Published on February 9th, 2011 | by Len Lazarick1
Health insurance brokers fear loss of business in new benefits exchange program
Independent health insurance brokers and their clients lobbied legislators in Annapolis on Tuesday to try to prevent being put out of a business by a new health benefit exchange program proposed by Gov. Martin O’Malley.
“A new health insurance exchange is going to be a new public bureaucracy,” Gary Livengood, co-chairman of the Health Insurance Buyers & Brokers Coalition of Maryland, told about 100 coalition members.
The exchange program is a major component of federal health care reform. As proposed in the O’Malley administration bill, the insurance exchange is a new government agency to deal with health insurance. It is designed to help people with lower incomes and without health insurance obtain it on the open market, and aiding individuals and businesses in finding the best insurance plan. Exchanges can be independent state agencies, but need to be able to assess whether beneficiaries are eligible for federal subsidies under health reform.
Stephen Salamon, the broker’s co-chairman of the coalition and a principal in Landmark Insurance & Financial Group, said buying health insurance on a benefit exchange is sometimes portrayed as something “as simple as buying a plane ticket online,” but it is much more complicated. For consumers, Salamon said, it would be “more like going to the MVA or going to the Post Office” to get service for health insurance.
“There are forces that would like to see a large new government bureaucracy,” said Salamon, who chaired the Maryland Health Care Commission in the Ehrlich administration. “The last thing in the world that we need is a powerful new competitor.”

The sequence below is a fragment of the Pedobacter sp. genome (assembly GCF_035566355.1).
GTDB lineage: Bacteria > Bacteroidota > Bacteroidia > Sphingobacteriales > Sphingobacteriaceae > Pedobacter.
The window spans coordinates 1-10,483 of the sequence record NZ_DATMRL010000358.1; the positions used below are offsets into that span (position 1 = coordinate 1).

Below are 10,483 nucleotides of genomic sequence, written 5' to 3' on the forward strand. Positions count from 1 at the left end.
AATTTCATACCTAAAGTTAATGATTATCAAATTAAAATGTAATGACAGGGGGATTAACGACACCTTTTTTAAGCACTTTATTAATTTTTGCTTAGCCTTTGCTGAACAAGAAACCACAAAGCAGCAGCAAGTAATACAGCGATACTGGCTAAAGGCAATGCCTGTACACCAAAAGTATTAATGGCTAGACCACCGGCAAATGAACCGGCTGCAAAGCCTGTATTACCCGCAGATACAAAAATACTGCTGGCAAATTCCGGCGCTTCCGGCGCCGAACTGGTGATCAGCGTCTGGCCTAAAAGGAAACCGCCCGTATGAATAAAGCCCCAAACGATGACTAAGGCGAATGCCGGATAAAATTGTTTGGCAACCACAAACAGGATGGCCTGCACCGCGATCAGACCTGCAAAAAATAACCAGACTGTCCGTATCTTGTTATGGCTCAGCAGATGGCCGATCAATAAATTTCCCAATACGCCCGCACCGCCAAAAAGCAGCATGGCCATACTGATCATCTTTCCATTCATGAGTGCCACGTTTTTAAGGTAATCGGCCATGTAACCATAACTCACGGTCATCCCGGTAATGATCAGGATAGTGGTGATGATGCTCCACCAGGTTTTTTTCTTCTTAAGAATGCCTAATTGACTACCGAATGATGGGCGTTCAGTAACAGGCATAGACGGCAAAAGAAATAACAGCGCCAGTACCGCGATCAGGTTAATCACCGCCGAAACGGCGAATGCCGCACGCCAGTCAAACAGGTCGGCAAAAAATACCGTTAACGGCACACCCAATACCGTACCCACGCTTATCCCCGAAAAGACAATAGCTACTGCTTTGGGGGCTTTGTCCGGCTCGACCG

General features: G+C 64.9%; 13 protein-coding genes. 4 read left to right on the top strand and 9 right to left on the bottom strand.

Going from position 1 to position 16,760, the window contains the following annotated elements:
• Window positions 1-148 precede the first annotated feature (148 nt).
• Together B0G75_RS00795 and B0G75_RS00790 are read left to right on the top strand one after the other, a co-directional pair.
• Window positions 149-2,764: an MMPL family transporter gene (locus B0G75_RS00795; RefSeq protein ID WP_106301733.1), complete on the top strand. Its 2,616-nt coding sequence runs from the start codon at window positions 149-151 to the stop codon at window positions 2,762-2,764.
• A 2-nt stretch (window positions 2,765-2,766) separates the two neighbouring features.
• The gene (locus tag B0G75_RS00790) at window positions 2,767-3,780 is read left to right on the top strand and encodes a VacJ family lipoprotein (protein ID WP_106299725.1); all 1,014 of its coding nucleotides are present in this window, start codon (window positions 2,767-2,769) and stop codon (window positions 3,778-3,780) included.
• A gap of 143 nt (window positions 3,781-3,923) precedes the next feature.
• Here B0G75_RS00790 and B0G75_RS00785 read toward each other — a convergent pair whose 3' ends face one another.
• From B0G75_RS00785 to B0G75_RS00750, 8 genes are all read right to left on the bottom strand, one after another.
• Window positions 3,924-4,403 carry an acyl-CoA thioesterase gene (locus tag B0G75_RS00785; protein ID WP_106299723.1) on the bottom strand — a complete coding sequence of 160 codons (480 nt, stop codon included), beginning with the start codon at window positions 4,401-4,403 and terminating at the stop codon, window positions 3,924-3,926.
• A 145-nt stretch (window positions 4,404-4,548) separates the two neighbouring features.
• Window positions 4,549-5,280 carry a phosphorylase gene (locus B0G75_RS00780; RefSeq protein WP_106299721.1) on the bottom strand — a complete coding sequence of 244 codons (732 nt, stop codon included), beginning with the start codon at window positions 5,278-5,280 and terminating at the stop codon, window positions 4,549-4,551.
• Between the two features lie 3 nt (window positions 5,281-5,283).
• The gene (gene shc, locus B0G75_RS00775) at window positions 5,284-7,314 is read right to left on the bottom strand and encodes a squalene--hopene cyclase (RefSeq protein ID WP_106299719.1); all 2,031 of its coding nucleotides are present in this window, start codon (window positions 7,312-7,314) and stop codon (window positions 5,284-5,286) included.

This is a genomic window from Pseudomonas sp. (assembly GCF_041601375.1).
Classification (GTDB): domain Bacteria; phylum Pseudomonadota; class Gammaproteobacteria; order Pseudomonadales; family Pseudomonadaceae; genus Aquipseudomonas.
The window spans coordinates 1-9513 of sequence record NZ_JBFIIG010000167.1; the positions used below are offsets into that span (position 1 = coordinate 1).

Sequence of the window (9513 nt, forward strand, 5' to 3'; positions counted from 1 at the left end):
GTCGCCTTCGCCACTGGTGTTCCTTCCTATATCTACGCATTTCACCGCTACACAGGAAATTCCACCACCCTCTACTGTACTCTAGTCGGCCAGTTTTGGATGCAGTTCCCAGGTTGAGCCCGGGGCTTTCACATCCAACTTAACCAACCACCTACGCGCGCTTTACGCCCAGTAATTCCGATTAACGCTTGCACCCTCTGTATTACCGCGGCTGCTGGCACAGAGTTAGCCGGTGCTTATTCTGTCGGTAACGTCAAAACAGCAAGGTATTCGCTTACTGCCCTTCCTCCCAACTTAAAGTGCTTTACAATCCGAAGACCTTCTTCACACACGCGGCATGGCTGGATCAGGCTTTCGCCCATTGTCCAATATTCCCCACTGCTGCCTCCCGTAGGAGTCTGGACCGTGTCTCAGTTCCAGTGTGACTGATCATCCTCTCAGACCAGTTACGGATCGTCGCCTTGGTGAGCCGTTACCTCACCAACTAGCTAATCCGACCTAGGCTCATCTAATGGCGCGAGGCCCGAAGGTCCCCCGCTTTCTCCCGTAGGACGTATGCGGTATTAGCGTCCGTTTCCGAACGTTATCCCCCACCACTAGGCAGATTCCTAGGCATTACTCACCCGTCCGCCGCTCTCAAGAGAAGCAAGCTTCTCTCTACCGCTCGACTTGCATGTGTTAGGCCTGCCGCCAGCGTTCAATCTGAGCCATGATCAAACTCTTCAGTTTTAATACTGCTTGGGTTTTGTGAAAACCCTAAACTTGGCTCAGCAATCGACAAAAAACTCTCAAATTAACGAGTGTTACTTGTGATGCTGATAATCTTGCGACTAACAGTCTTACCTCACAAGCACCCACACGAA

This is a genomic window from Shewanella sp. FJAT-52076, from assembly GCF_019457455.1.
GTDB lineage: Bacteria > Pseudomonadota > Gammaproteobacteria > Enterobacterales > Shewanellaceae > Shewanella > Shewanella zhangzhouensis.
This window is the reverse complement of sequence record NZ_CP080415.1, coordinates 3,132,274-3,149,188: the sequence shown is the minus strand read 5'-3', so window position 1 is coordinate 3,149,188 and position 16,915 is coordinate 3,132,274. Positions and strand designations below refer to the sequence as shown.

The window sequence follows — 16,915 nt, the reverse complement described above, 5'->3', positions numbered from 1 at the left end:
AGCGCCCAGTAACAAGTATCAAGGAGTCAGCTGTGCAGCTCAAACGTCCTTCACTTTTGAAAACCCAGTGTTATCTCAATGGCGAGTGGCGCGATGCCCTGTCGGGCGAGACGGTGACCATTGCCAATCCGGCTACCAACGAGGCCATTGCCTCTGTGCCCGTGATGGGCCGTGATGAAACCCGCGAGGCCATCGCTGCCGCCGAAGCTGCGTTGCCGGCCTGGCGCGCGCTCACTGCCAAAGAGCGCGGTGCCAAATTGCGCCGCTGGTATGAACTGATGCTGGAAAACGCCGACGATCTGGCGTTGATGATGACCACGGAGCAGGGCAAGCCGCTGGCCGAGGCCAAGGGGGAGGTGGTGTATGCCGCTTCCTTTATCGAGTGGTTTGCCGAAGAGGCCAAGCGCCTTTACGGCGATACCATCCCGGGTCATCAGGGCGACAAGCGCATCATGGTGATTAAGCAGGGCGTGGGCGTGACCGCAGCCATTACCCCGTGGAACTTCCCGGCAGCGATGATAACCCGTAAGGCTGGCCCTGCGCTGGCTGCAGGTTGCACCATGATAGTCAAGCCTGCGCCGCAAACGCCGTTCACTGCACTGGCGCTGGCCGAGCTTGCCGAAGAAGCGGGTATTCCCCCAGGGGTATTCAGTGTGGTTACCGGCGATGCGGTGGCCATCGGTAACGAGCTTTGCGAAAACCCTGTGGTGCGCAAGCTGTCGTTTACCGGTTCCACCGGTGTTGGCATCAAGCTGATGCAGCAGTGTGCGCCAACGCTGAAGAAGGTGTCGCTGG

The brokers enlisted the aid of economist Anirban Basu of the Sage Policy Group to bolster their case.
Summarizing a report, Basu said the brokers represented 20,000 to 23,000 jobs in Maryland, small businesses that serve other small businesses in providing health benefits.
The brokers handle 20 million e-mails a year about health insurance issues, and answer 1.6 million phone calls. They have spent $57 million on information technology infrastructure, and millions more in beefing up their capacity to serve customers.
“The state already has the capacity needed” to service lots of clients without creating a large bureaucracy, Basu said. “Why replicate existing capacity?”
Lt. Gov. Anthony Brown, the administration’s point man on implementing the federal health care reform, disagreed.
“We’re not trying to run these guys out of business,” Brown said.
Brown and state Health Secretary Joshua Sharfstein met with the brokers’ group last week. The administration wants them to have “a seat at the table” to help plan and structure the exchange. Brown actually mentioned the brokers in a speech Tuesday to a national health policy conference in Washington, discussing the implementation of the health benefit exchange.
“The exchange will be authorized to contract for any services needed to run the exchange,” Brown said. “We’re not experienced in operating markets.”
The brokers are backing legislation by Sen. John Astle to create a nonprofit organization – not a new agency – with the primary purpose of “securing health care coverage for individuals who do not have coverage.”
But Brown said the best solution is what the administration has proposed: an independent government agency that can make determinations about eligibility for Medicaid and subsidies for those making below than 400% of the poverty line. Determining eligibility can’t be contracted out to private firms, Brown said.
Brown noted that the brokers are already being squeezed by a provision in the new law that requires health insurance carriers – which actually pay the bills – to spend at least 80% of their revenues on health care. This puts pressure on the carriers to reduce commissions to brokers for selling their products.
Basu said many legislators and state officials don’t really understand the role brokers play in the health care market.
Jim Belikove of Belikove & Graves in Bethesda, a small brokerage with a couple hundred business clients, agreed. “I don’t think they’re assessing the value we provide our clients.”